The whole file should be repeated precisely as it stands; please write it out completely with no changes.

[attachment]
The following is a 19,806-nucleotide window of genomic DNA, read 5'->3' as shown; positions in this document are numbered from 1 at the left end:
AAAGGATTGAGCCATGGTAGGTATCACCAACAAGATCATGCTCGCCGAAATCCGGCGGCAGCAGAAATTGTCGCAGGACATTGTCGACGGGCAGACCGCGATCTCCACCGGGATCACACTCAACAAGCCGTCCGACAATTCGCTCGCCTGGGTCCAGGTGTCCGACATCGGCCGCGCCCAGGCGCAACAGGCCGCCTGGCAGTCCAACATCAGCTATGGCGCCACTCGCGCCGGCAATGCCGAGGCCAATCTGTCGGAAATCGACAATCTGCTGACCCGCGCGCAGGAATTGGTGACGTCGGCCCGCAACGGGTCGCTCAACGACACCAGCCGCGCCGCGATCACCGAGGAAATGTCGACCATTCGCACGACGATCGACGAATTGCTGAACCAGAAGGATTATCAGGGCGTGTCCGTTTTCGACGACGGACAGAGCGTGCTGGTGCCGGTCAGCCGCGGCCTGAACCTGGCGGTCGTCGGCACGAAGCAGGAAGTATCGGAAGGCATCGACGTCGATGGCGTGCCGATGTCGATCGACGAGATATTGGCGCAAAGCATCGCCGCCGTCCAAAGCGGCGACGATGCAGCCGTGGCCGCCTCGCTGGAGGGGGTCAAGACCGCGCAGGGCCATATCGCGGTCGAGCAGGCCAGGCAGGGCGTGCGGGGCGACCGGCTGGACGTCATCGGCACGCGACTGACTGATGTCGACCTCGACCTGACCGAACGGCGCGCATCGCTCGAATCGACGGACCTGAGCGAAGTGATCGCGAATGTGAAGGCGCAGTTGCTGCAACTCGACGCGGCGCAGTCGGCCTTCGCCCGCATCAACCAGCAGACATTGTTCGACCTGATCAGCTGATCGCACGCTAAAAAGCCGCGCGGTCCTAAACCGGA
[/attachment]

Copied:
The following is a 19,806-nucleotide window of genomic DNA, read 5'->3' as shown; positions in this document are numbered from 1 at the left end:
AAAGGATTGAGCCATGGTAGGTATCACCAACAAGATCATGCTCGCCGAAATCCGGCGGCAGCAGAAATTGTCGCAGGACATTGTCGACGGGCAGACCGCGATCTCCACCGGGATCACACTCAACAAGCCGTCCGACAATTCGCTCGCCTGGGTCCAGGTGTCCGACATCGGCCGCGCCCAGGCGCAACAGGCCGCCTGGCAGTCCAACATCAGCTATGGCGCCACTCGCGCCGGCAATGCCGAGGCCAATCTGTCGGAAATCGACAATCTGCTGACCCGCGCGCAGGAATTGGTGACGTCGGCCCGCAACGGGTCGCTCAACGACACCAGCCGCGCCGCGATCACCGAGGAAATGTCGACCATTCGCACGACGATCGACGAATTGCTGAACCAGAAGGATTATCAGGGCGTGTCCGTTTTCGACGACGGACAGAGCGTGCTGGTGCCGGTCAGCCGCGGCCTGAACCTGGCGGTCGTCGGCACGAAGCAGGAAGTATCGGAAGGCATCGACGTCGATGGCGTGCCGATGTCGATCGACGAGATATTGGCGCAAAGCATCGCCGCCGTCCAAAGCGGCGACGATGCAGCCGTGGCCGCCTCGCTGGAGGGGGTCAAGACCGCGCAGGGCCATATCGCGGTCGAGCAGGCCAGGCAGGGCGTGCGGGGCGACCGGCTGGACGTCATCGGCACGCGACTGACTGATGTCGACCTCGACCTGACCGAACGGCGCGCATCGCTCGAATCGACGGACCTGAGCGAAGTGATCGCGAATGTGAAGGCGCAGTTGCTGCAACTCGACGCGGCGCAGTCGGCCTTCGCCCGCATCAACCAGCAGACATTGTTCGACCTGATCAGCTGATCGCACGCTAAAAAGCCGCGCGGTCCTAAACCGGA